Dung Beetles over Politicians
Dung beetles are ubiquitous. In part, because man has intentionally spread their species in order to take advantage of the benefits of their presence – although the arguments pro and con continue in New Zealand. Most dung beetles gather dung, roll it into balls, and remove it from the point of origin to some more desirable place. In doing so, they have effect upon the ecosystem – usually beneficial, sometimes consequential. Dung beetles have been classified as rollers, tunnelers, and dwellers. That is, they create round balls of dung from which to feed and within which to breed, or they bury dung where they find it, or they simply burrow into the dung and live there.
Politicians are ubiquitous. In part, because man has imagined benefit from collective action and therefore has created a need for collective governance – although anarchists might argue. Politicians gather dung, ball it up, and sometimes move it from place of origin to new frontier. In doing so, they have significant effect upon society – with unpredictable results fraught with unintended consequences. Politicians can be classified as rollers, tunnelers, and dwellers. That is, they create a ball of dung upon which they feed and within which they breed, or they bury their dung where they find it and return frequently to that site for sustenance, or they simply burrow into their dung where they find it and live there without further reference to the outside world.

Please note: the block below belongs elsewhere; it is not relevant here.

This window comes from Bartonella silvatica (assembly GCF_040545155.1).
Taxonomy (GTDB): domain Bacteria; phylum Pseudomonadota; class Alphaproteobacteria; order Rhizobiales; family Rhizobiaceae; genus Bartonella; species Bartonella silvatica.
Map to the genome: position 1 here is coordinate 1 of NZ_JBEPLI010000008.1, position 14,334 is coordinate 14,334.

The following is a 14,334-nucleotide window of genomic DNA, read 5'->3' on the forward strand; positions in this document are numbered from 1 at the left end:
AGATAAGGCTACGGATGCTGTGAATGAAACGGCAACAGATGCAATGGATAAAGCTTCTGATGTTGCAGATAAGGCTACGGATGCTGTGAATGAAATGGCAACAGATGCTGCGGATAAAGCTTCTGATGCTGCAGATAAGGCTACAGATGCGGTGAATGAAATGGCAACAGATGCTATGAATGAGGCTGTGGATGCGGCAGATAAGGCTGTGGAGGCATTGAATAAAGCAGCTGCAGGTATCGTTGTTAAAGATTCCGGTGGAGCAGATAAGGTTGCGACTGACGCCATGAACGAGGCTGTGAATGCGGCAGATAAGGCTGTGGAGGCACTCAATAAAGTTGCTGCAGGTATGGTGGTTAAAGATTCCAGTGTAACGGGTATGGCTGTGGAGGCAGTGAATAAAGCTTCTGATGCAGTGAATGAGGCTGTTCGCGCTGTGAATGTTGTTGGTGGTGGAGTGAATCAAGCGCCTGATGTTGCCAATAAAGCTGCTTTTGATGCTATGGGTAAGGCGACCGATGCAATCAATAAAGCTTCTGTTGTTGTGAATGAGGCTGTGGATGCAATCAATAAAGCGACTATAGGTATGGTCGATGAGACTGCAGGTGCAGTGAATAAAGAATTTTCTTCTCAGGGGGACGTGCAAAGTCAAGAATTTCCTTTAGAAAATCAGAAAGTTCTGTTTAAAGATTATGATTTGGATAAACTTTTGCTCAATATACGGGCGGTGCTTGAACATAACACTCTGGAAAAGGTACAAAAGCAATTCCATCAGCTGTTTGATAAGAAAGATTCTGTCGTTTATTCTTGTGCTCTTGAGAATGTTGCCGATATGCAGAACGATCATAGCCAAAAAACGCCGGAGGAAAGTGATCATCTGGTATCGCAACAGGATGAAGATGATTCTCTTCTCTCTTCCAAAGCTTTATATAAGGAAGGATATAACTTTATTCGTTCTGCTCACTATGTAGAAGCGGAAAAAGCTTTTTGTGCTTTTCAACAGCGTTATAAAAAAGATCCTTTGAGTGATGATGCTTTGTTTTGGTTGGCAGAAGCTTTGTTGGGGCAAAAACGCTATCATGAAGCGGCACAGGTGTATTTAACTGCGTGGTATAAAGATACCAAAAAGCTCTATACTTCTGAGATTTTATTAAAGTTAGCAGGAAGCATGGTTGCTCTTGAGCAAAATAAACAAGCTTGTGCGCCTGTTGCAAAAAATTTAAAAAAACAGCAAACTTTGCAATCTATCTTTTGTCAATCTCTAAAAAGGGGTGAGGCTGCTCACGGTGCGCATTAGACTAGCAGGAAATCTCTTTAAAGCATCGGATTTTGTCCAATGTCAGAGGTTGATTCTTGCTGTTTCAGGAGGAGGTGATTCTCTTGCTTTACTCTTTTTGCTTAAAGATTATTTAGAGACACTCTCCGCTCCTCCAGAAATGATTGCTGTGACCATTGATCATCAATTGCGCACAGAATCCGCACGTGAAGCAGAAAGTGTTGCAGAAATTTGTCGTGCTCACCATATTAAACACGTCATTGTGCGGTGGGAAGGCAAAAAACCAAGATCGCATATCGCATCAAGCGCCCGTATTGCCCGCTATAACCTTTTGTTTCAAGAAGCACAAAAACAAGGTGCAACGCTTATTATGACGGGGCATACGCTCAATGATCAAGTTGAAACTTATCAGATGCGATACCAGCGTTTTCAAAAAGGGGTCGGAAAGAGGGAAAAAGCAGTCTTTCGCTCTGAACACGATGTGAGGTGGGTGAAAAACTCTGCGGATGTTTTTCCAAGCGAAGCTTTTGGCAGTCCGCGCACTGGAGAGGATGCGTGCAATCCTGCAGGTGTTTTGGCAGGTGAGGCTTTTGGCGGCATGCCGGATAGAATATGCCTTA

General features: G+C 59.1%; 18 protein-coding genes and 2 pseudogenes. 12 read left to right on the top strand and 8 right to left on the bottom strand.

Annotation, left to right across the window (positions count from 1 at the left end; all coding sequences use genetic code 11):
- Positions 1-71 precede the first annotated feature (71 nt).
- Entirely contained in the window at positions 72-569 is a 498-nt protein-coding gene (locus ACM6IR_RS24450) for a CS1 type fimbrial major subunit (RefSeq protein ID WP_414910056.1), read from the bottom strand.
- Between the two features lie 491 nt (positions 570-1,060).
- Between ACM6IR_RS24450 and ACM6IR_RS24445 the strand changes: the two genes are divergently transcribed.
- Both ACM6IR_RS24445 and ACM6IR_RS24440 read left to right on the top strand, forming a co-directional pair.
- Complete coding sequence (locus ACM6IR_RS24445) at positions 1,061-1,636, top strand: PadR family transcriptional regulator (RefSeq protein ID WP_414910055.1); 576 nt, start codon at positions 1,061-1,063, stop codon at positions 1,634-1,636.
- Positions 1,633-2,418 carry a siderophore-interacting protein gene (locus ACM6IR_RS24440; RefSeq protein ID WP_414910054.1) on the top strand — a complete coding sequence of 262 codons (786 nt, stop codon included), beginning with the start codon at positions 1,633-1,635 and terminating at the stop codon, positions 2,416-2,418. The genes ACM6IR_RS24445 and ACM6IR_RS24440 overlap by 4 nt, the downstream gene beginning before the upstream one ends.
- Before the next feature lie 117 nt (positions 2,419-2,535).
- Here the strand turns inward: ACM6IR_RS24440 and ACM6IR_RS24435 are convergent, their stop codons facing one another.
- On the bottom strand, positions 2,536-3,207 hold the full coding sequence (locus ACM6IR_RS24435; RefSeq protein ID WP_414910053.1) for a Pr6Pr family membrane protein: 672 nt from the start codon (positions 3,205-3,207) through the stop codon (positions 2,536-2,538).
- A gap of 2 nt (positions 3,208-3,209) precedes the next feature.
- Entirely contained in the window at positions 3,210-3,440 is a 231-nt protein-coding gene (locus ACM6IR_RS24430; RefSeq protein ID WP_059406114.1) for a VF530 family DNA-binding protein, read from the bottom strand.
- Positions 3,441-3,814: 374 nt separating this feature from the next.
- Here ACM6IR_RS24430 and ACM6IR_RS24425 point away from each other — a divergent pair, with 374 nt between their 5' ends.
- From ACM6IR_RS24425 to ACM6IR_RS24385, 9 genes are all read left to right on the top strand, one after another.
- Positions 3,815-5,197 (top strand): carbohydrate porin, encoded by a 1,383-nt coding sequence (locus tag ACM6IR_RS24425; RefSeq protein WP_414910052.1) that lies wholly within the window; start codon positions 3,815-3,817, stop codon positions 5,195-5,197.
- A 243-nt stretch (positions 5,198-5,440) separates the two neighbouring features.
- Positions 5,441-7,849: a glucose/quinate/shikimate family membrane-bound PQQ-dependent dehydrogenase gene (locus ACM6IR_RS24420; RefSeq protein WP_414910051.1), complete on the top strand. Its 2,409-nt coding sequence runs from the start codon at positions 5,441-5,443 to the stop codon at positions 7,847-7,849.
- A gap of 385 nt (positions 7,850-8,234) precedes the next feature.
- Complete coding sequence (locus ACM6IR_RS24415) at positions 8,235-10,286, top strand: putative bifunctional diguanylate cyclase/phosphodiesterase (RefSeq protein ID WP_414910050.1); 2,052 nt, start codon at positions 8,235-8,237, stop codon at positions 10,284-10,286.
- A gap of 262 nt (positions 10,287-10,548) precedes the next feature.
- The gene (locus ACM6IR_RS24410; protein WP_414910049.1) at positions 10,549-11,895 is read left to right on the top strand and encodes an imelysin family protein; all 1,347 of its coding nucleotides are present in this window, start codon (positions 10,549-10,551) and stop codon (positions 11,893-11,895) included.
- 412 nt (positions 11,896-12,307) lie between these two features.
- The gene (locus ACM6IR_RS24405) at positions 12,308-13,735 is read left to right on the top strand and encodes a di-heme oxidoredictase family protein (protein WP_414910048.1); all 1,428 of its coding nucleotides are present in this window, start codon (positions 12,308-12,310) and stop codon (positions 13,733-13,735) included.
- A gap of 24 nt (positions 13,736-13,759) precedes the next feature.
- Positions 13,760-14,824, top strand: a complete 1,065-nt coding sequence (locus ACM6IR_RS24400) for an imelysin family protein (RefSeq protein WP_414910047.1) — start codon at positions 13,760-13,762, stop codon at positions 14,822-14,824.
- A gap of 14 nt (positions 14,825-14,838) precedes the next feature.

They seem to differ in their collectivism. Dung beetles are selfish – my life, my dung, my benefit, get your own. Politicians are selfless – I share my dung to enhance your life, for your benefit, let’s work together my way. But both have been known to steal the dung of a rival motivated by these incongruous selfish and selfless ideals.
Dung beetles are described as having created something out of nothing. Politicians are more likely to create nothing out of something.
Dung beetles navigate by reference to the Milky Way – the only known insects to do so. Politicians dwell within communities that have never seen natural light and so must create their own – they call it vision.
Dung beetles provide great benefit to the natural environment. Politicians are more likely to exploit the natural environment.
Dung beetles are important contributors to the survival of mankind. Politicians are not.
Pardon my cynicism.
The National Park Reserve Memorandum that was signed this week brought me to this point where I would rather befriend a dung beetle than a politician.
Suffrage is a burden, but I am still looking.